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Infantjoy, With (Service AV)

☆☆☆☆☆

A host of innovators from previous decades haunt this album of remixes. Simon Reynoldss hair stands on end.

‘Tis the season to be spooky. From the label Ghostbox to Ariel Pinks Haunted Graffiti, the notion of spectral music is the meme of the moment. Last year Infantjoys debut Where the Night Goes featured a cover of Japans synth-noir classic ‘Ghosts. Now the sequel With arrives bearing a manifesto of sorts in the form of ‘Absence. ‘It is necessary to speak of the ghost, intones Paul Morley, half of Infantjoy alongside ex-Auteur James Banbury. ‘Speak to the spectre, engage it … do not command it … but dance with it … We are always haunted by ghosts and we cannot freely choose what we will be haunted by.

With is something of a ghost version of Where the Night Goes, encompassing remixes of the latters tracks by various kindred, erm, spirits in the electronic field as well as all-new pieces like ‘A Haunted Space (sensing a bit of a theme here?). ‘Ghosts itself rematerialises in a spare treatment by Populous that gives even more prominence to the gorgeous vocals of Sarah Nixey, whose uncanny Kate Bush-like tones conjure up a parallel pop universe where the raven-haired goddess fronted Japan instead of David Sylvian. Isans remake of ‘Composure transports the originals rolling piano chords into a frosted wonderland of electronic tingles and sample-stretched sighs.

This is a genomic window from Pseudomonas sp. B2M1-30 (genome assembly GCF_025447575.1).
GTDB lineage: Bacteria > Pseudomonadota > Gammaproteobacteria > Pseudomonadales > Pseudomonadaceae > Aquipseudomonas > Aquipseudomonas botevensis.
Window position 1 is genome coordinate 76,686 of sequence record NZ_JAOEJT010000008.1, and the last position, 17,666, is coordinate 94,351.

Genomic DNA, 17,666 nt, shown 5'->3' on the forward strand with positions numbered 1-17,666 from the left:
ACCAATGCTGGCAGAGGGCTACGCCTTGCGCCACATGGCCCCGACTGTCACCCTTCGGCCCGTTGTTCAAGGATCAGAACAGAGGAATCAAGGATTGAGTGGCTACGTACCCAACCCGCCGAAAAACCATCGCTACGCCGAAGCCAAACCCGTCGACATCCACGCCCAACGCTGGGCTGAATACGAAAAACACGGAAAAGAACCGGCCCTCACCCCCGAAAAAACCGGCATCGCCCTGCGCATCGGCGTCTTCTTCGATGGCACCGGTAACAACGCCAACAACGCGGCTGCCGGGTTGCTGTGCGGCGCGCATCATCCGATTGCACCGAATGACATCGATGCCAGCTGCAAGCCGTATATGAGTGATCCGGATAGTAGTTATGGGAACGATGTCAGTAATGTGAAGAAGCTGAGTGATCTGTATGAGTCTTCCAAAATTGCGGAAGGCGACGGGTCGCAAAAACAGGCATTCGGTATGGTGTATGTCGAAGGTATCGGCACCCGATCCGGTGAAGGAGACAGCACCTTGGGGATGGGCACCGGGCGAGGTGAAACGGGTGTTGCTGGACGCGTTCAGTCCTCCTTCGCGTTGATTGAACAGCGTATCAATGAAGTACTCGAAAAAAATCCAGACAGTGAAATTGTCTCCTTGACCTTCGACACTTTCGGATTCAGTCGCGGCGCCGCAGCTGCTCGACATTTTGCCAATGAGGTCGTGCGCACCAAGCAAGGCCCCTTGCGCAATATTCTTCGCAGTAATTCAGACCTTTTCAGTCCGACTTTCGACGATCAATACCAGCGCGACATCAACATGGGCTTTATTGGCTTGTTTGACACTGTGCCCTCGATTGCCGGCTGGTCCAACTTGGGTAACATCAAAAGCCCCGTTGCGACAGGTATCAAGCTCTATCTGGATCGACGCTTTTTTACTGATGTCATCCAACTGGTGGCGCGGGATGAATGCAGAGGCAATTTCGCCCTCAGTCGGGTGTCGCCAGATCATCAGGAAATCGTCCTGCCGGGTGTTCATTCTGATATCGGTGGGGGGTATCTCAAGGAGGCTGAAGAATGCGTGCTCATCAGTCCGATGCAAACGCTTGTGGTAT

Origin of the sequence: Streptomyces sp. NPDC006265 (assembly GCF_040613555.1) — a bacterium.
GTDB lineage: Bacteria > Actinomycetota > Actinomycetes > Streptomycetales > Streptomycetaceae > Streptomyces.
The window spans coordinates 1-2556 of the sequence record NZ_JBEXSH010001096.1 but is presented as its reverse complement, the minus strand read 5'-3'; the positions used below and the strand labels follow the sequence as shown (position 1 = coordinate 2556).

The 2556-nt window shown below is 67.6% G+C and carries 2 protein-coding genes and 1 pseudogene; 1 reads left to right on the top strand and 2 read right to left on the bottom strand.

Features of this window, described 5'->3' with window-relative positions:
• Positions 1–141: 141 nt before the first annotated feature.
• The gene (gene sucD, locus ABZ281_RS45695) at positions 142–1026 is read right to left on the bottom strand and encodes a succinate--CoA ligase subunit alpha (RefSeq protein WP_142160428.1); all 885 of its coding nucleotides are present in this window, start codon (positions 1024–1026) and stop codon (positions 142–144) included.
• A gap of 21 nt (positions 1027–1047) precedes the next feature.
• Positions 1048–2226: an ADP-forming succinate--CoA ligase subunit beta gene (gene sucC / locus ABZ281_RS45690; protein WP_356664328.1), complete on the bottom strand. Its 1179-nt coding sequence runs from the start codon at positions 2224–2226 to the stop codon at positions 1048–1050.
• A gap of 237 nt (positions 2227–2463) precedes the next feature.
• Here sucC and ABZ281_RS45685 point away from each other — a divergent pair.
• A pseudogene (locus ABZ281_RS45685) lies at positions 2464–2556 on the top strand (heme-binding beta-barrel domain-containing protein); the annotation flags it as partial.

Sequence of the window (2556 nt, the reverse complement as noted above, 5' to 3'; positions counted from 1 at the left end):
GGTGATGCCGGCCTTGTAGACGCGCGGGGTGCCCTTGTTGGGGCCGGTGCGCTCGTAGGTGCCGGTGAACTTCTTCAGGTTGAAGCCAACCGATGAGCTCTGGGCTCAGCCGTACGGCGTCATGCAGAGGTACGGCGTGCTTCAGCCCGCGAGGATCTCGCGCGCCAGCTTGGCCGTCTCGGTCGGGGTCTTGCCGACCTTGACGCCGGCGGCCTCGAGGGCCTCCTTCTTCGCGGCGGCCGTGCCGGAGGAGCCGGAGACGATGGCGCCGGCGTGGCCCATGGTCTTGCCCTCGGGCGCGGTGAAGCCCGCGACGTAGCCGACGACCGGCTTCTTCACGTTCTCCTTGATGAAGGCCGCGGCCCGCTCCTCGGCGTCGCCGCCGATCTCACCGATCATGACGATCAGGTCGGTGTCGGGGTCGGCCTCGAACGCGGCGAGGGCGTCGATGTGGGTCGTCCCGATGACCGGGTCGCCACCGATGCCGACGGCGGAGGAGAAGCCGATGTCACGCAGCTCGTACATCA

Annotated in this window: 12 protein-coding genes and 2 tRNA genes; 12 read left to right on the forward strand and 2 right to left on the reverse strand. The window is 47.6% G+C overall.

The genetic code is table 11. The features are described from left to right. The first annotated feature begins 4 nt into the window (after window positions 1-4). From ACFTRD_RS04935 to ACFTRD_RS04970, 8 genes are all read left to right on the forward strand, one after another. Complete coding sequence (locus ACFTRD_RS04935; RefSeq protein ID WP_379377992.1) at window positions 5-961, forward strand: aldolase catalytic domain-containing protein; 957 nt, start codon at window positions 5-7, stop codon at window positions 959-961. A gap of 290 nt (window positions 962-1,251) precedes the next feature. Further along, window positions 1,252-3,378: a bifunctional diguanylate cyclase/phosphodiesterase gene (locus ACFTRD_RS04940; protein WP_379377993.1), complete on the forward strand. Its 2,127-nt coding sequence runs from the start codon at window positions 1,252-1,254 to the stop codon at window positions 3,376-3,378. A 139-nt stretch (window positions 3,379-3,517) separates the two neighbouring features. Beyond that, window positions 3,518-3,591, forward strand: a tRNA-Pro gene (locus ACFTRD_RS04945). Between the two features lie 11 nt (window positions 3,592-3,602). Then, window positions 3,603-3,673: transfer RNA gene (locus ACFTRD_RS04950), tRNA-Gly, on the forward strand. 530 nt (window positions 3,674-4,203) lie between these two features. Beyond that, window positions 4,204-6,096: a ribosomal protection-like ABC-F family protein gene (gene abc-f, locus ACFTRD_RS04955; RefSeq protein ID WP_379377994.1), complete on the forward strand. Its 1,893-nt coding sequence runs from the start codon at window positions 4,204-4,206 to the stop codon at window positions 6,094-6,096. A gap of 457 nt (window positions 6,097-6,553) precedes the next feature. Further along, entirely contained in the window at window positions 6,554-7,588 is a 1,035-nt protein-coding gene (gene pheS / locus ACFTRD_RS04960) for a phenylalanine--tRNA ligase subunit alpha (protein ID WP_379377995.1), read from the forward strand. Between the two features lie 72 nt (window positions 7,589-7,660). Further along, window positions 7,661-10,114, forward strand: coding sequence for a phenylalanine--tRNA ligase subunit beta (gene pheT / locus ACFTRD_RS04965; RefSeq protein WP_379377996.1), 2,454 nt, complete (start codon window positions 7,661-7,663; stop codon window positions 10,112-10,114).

Sounds insubstantiality, the way that music always elude our attempts to fix and define, is a major Morley obsession, and in this spirit With keeps hazy the question of authorship, such that youre never quite sure whos remixing whom. ‘Someone With Handshake, for instance, appears to be a collaboration between two guest producers, Someone and Handshake, with Infantjoys involvement quite possibly limited to having convened the encounter. Unless the tracks digitally mangled voice, which sounds like its covered with furry spikes, like a crystal forming in a solution, is actually Morleys. By the tracks end, its heavily processed beats are so encrusted with gnarly texture, the groove almost grinds to a halt.

Infantjoy confirms Morleys membership of a select group of rock writers whove made music without disgracing themselves. A concept album about Erik Satie, Where the Night Goes formed a 20th-century modernism-obsessed continuum with the Art of Noise: the Futurism and Dada coordinates of 1983s Into Battle, the Debussy-meets-drumnbass of AoNs resurrection in the late Nineties.

(cont.)
Infantjoys claims for Satie are slightly overblown (‘just about every radical musical movement of the past 100 years is traceable back to ‘Trois Gymnopedies and ‘furniture music? Tell that to Duke Ellington, James Brown, King Tubby, and a good dozen more—mostly black—innovators!). But the fantasy underlying this polemic—an alternative history of pop in which America and rocknsoul never existed, a straight line from Russolo through Stockhausen, Pierre Henry, Kraftwerk, Eno, Oval, to, well, Infantjoy—makes for a compelling dissident vision, with an absorbingly eerie sound to match.

Recommended: ‘Ghosts; ‘Composure